The Overton Window suggests that there is “a range of policies considered politically acceptable in the current climate of public opinion, which a politician can recommend without being considered too extreme to gain or keep public office.” Here is how that is represented graphically:
For years now, when it comes to women’s reproductive health, the window has encompassed a discussion about abortion. Whether or not to allow women more or less freedom on that decision is what has fallen between the “acceptable” range of political discourse.
The first hint that the conversation was beginning to move in the direction of less freedom for women was the Supreme Court decision in the Hobby Lobby case. All of the sudden the lines were blurred between abortion and contraception. As I’ve written before, regardless of where you stand on a woman’s right to chose, a majority of Supreme Court Justices affirmed the anti-science position of the plaintiffs, who suggested that certain forms of birth control were actually abortifacients. The evidence is clear, that is a lie.
Following that decision, those who support women’s reproductive health had to once again begin defending their right to access contraception – a question that had fallen outside the confines of the Overton Window for years.
Now the Trump administration is hiring staff who will further codify the idea that the debate now includes questions about the use of birth control.
The leadership of the Department of Health and Human Services is getting an anti-abortion makeover.
Charmaine Yoest, the former head of Americans United for Life, was named assistant secretary of health and human services in charge of public affairs late last week…And Teresa Manning, a former lobbyist for the National Right to Life Committee, is said to have been chosen for the post of deputy assistant secretary for population affairs.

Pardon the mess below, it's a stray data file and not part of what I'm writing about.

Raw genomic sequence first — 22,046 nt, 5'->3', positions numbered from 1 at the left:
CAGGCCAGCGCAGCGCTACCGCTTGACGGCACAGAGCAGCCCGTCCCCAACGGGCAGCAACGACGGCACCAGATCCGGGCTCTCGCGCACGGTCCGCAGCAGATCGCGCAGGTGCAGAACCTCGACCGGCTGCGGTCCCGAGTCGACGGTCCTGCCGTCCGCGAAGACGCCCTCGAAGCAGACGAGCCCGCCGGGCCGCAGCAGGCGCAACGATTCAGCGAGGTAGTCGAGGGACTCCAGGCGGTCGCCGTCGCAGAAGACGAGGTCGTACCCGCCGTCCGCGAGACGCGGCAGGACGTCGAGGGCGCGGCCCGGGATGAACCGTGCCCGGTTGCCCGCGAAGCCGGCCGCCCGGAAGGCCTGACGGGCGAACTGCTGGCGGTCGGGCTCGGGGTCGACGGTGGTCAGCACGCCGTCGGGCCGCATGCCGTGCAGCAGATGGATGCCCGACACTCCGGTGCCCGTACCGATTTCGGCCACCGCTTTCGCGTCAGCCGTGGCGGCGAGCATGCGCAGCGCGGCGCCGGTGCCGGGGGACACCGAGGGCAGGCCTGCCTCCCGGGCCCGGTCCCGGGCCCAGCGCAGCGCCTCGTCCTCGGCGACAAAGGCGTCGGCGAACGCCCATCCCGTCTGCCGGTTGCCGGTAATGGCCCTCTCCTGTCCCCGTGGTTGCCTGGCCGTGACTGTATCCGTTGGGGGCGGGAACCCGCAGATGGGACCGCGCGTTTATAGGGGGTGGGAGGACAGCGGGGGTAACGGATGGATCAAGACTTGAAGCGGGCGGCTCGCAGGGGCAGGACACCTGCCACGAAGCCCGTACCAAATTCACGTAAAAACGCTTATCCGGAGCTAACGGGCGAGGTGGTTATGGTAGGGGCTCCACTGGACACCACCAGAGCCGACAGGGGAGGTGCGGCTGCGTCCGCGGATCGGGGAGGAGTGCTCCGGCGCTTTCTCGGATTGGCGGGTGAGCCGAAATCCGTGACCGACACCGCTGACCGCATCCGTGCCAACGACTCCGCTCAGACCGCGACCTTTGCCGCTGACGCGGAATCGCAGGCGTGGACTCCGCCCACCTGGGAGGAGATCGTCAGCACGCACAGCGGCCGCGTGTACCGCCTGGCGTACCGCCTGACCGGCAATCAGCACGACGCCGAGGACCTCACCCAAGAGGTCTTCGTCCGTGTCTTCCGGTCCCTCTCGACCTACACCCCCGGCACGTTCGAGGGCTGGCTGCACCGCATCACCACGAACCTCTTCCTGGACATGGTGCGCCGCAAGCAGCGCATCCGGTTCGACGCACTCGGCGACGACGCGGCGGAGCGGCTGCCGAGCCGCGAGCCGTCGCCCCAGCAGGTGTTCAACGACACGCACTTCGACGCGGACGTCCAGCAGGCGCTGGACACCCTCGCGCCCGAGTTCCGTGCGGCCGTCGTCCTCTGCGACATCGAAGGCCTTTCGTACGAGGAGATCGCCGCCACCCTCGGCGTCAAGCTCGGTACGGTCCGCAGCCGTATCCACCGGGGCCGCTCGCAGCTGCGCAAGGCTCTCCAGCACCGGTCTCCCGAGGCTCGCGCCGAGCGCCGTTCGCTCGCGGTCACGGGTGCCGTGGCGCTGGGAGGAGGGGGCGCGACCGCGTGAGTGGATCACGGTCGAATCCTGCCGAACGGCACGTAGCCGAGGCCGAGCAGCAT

Ms. Yoest and Ms. Manning are also dismissive of the proof that improving access to birth control reduces abortions. “It’s really a red herring that the abortion lobby likes to bring up by conflating abortion and birth control,” Ms. Yoest said on PBS in 2011. “Because that would be, frankly, carrying water for the other side to allow them to redefine the issue in that way.”
Ms. Manning has been more direct, twisting the logic about birth control. “In fact, the incidence of contraception use and the incidence of abortion go up hand in hand,” she said on NPR in 2003…
In particular, Ms. Manning and Ms. Yoest oppose the use of IUDs, the form of birth control that is most effective at preventing pregnancy, according to the C.D.C. They think IUDs effectively cause abortions, even though that, too, runs contrary to the medical consensus.
When challenged about the anti-science on which her claims are based, Ms. Yoest replies that the scientific establishment is “under the control of the abortion lobby.”
Most of us thought that the battle over birth control was settled a long time ago. But conservatives are pushing back and beginning to challenge that assumption. This is how a lot of us old timers feel about that:
Please don’t tell me that fighting back against these developments is divisive because they are simply “cultural issues” or a matter of “identity politics.” As someone who is here today because of birth control prescribed for non-pregnancy related problems as a teenager, I know exactly what the stakes are in this fight. It is literally a matter of life and death for a lot of us. It is conservatives who have pushed this discussion into the realm of what we should all consider “unthinkable.”